But all of that life experience didn’t make me hate. Forget the news-blather about people in this country feeling as if they’ve been denied opportunity or the deck is stacked against them. That’s not an excuse for affirming hatred. Not having what is measured as success in our society didn’t make me choose to vote for a sociopath. I rejected his (and his party’s) hatred and bigotry even though I am in the bottom one per cent.
So, what makes my experience of being poor turn me into someone who wants to understand the whys of the world, to share in making sure we all thrive, while, for others, it turns them into angry, biting haters of “other”?
I don’t know. But, I want to know why.
Here’s what I do know, right now, today, in this first post of 2017: Now, in this end part of my life, I get the whole clothes-in-which-she-was-comfortable thing Sissie came to. After she had sacrificed her dream in order to make sure others had theirs, there no doubt came a time when she had to face and let go of the regret and anger about what she didn’t get to do. There came a time when she realized that had she been meant to be Edna St. Vincent Millay or Kay Thompson or Dorothy Parker or Mary Martin or Helene Hanff, she would have been.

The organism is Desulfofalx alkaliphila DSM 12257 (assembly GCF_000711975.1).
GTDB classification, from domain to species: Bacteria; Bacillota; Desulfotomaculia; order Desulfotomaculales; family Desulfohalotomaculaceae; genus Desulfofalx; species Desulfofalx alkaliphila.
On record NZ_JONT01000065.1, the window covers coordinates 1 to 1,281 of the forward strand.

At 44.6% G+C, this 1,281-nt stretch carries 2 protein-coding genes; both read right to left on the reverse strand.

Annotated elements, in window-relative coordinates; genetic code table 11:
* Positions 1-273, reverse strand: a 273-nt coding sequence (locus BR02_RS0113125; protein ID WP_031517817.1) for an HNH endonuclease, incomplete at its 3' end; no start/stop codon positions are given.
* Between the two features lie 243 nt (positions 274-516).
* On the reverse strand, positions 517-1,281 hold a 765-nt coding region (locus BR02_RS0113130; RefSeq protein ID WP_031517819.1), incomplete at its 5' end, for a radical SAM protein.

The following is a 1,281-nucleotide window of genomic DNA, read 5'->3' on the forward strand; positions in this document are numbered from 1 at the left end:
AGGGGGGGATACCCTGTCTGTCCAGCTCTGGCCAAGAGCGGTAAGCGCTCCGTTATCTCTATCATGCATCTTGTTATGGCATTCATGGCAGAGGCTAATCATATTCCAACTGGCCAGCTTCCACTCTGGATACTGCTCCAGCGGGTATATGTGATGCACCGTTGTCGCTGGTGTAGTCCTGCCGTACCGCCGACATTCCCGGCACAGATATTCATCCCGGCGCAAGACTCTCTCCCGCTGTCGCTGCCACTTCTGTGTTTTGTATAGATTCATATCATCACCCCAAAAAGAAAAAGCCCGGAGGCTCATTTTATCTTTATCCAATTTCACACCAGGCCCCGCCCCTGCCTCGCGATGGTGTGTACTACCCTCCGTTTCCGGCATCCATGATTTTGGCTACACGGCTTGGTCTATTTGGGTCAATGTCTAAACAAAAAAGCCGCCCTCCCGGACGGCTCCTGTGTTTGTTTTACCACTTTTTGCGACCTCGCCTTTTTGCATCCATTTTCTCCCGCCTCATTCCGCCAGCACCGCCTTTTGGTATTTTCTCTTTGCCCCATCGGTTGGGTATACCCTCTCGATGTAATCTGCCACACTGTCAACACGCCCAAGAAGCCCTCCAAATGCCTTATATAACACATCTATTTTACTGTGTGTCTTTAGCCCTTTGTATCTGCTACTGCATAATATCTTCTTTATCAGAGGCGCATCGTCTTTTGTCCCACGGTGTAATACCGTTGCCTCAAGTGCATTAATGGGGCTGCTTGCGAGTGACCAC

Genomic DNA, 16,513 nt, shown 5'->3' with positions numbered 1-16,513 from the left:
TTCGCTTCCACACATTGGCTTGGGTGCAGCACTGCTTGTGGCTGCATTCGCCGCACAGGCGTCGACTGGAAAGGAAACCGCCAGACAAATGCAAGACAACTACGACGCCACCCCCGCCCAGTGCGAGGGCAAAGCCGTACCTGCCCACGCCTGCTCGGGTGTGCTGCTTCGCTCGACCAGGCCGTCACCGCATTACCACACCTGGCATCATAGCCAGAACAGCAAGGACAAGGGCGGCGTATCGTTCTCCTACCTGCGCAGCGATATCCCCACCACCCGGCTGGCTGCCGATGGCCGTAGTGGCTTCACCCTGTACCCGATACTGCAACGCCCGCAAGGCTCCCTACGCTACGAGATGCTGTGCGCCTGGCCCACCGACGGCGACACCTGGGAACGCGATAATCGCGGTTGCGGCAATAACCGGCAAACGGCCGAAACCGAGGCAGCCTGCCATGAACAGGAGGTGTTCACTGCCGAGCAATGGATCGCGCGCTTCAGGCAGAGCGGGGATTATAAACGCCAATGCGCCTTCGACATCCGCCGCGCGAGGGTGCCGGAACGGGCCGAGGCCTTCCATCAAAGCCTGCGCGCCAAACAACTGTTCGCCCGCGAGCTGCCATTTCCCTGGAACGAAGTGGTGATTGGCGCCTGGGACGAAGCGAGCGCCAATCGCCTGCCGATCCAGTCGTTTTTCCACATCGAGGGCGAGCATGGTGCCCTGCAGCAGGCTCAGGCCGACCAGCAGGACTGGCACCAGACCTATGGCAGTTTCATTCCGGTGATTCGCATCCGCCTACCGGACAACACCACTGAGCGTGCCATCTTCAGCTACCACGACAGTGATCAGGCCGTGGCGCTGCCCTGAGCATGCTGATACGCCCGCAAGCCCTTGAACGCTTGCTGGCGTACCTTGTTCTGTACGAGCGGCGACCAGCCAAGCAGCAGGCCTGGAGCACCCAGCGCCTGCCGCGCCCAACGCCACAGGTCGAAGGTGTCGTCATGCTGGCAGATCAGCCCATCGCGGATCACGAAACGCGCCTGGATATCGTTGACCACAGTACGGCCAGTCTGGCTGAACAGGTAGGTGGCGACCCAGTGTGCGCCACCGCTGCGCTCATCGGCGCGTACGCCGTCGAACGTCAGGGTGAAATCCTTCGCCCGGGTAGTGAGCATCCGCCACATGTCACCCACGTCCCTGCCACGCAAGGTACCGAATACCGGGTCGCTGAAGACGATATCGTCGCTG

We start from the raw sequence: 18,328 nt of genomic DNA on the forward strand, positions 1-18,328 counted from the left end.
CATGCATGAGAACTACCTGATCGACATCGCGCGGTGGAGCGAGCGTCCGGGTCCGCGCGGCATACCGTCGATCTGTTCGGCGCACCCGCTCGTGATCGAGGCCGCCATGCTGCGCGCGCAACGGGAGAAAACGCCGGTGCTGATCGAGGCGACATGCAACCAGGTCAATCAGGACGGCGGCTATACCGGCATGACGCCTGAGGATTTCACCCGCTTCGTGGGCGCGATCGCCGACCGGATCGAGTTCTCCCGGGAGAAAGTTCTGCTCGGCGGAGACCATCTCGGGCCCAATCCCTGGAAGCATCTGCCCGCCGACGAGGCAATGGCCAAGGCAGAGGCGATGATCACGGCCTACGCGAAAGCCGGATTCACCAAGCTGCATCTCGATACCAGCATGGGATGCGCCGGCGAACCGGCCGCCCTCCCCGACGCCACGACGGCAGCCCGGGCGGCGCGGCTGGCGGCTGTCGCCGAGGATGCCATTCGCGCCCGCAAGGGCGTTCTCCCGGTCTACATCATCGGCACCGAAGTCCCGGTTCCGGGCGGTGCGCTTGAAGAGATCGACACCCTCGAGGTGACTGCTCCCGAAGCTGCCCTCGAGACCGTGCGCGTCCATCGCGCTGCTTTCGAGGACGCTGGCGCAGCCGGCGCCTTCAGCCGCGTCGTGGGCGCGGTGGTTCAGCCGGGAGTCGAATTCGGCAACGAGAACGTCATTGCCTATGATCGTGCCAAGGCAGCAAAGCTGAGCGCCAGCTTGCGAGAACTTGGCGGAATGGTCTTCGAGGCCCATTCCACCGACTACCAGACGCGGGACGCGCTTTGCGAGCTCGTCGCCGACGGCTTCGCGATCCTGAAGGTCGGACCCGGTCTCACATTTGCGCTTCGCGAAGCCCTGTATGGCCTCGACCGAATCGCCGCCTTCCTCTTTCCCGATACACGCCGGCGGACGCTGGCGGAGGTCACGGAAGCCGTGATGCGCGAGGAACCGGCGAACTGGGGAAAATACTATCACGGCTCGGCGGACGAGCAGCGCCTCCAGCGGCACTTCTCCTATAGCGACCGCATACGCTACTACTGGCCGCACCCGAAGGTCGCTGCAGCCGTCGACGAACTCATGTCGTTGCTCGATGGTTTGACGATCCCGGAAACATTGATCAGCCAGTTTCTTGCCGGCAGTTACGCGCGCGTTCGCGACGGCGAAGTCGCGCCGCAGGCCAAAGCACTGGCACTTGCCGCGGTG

It took me a long time, but I’m facing it, too.
If I had been meant to live in New York, to be a Broadway star, to be a writer; I would have been. If I had been meant to be loved by A, or anyone else, in a couple, long-term, happily ever after (some of the time) way, I would have been. So, this worn out, unraveling sweater and these sweatpants with the nearly missing ass are the clothes in which I am comfortable.
This is my life, here.